A small but extremely efficient sail will make just as much power as a large inefficient one... but it will be easier to handle, cost less, weigh less etc etc - the is the correct direction in which to go IMHO.
     
  11. FAST FRED
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    FAST FRED Senior Member

    NO spiral required at all.

    With the 1st reef in the boat would have the same stability , the same build , almost same cost.



    The 3 ,4 or 5 ft added to the mast height for very light weather speed , would not weigh enough to be a handicap in normal (8K-10K of wind +) conditions.

    Even though most folks use the iron topsail under 5K of breeze it is quite sailable , with enough sail.

    Downwind the extra area would be a blast , and impose no undue loads.
     
  12. groper
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    groper Senior Member

    a taller mast = stronger and stiffer mast. Its an exponential relationship btw, so only a few feet higher gets heavier and more costly real quick.

    A few feet higher increases the shroud and forestay angles (if a stayed rig) and the mast compression loads go up not just from increased area, but poorer shroud angles aswell. If unstayed, the mast section gets way heavier, again exponetially as the cantilever beam bending equations show.

    Then the boat needs to be designed and built to handle the exponentially higher maximum loads - different story if talking about retro fitting an existing boat as you have to work with what you already have, but a new design from scratch would be considerably lighter if the maximum height of the rig can be reduced.

    Rob Dennys proa concepts clearly show what is possible if the negative spiral is adopted, going for less weight, less structure, less sail area etc etc. You wouldnt beleive a 15m cruising multihull could weigh 2.2 tonnes with an unstayed rotating rig and sail at better than the windspeed with a build time of 3500hours -unless you had seen it... http://www.harryproa.com/index.php/design/21-visionarry-series/7-visionarry-sport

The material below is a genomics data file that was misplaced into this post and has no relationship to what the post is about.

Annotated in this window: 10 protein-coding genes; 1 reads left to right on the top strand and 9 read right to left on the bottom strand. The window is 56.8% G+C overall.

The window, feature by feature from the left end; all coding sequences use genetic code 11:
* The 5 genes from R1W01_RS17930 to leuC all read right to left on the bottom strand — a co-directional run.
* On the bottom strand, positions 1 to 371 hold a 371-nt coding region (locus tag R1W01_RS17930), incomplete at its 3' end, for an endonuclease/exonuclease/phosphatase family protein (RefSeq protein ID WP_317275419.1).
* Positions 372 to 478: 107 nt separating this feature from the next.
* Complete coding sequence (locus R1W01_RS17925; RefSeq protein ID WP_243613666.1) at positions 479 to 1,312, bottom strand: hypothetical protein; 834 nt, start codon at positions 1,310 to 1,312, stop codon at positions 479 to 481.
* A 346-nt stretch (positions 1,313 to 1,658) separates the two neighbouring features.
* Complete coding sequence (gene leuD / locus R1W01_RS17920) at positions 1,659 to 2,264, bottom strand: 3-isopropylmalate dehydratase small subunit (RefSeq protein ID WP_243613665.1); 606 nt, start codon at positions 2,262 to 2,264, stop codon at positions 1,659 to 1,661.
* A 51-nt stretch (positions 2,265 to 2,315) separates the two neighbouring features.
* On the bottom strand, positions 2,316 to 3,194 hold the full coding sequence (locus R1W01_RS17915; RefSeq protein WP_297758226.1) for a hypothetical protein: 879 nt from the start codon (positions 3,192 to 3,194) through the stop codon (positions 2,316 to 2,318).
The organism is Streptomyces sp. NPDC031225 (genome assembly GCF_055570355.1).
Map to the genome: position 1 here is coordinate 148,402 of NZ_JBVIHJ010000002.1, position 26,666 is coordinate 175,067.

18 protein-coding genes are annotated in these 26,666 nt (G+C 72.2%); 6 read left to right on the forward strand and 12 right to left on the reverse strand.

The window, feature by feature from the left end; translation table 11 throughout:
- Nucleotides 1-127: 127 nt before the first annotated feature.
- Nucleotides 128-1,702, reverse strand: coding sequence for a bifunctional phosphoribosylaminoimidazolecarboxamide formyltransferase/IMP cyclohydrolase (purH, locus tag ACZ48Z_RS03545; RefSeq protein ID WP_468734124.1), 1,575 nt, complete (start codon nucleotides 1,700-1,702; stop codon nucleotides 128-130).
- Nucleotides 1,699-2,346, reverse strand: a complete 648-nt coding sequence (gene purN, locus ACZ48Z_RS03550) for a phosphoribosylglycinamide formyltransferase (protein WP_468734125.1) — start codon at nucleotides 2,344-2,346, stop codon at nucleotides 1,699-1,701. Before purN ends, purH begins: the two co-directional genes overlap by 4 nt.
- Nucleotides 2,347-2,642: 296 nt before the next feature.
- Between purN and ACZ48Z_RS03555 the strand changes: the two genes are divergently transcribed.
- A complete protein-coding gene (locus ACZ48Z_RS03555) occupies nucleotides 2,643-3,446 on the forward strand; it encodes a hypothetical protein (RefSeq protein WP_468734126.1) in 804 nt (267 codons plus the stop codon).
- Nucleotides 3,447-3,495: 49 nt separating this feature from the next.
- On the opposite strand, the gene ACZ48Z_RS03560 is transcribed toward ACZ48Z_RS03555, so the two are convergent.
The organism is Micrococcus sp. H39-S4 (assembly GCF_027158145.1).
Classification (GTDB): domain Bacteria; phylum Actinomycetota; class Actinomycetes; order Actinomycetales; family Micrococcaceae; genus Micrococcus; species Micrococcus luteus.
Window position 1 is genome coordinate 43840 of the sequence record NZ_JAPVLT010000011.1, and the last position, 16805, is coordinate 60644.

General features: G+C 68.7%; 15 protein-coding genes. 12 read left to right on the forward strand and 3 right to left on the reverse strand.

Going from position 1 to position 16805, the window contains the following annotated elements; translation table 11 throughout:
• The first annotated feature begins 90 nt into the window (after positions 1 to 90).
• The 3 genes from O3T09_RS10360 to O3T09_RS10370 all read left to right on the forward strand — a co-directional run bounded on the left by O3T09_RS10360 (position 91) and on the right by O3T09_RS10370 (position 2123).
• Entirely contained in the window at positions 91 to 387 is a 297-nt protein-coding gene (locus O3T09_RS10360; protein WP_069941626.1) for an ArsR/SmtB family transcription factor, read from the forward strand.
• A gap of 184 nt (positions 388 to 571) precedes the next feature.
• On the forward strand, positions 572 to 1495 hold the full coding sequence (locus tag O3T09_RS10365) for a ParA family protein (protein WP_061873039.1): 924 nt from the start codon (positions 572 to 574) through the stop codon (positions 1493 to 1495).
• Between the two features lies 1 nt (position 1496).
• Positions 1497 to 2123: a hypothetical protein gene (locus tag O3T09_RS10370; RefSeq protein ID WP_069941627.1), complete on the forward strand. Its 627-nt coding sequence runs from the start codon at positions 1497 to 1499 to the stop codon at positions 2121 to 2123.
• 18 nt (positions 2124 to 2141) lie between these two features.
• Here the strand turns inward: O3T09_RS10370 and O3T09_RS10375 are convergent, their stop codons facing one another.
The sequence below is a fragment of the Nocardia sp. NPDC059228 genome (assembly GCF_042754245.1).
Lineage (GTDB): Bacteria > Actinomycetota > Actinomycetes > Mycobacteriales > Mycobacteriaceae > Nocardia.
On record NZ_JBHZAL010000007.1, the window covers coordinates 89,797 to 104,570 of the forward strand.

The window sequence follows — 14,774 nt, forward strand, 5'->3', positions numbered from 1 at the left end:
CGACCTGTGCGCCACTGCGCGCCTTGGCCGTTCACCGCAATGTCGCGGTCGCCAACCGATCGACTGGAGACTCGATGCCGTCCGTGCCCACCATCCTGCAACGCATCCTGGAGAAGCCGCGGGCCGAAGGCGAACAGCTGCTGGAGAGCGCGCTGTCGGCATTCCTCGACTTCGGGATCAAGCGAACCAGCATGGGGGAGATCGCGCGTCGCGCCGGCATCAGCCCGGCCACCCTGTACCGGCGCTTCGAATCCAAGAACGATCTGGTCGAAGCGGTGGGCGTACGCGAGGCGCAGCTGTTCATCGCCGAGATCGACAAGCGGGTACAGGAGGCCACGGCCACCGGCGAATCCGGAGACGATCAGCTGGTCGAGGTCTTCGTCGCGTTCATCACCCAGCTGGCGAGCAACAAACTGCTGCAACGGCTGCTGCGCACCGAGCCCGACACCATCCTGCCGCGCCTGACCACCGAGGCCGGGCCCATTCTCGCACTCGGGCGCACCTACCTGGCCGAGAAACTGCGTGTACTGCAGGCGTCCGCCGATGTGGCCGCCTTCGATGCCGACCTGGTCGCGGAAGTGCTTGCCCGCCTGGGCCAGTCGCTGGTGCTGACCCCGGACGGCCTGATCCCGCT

They are also building folding unstayed masts at present, and trending toward a twin unstayed schooner rig for varioius reasons, although a full size schooner hasnt been built yet, only smaller beach cat size test bed...
     
  13. David Tyler
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    David Tyler J. R. A. Committee Member

    Have a look at :

    http://www.yacht.de/service/heft_info/innovativ-der-fluegel-fuer-alle/a86617.html

    It appears that Group Beneteau is about to develop a wing sail for cruisers.
    This is exactly what I thought could happen, and ought to happen: that a major player should look at the Omer wing, and the lower tech attempts of myself and others, and put some serious money into development and tooling. No, it won't be a junk rig derivative, so they'll be missing some of the advantages that we see. It's a pity the photos don't show the head of the sail, I'd like to see that.

    But I foresee that in 50 years from now, this kind of rig, or something like it, will be the norm, and the pointy top bermudan rig will be seen as quaint, and retro, the same way as gaff rig is seen now. It will only be used to keep alive the old-fashioned ways of our grandfathers, like using a sextant instead of GPS.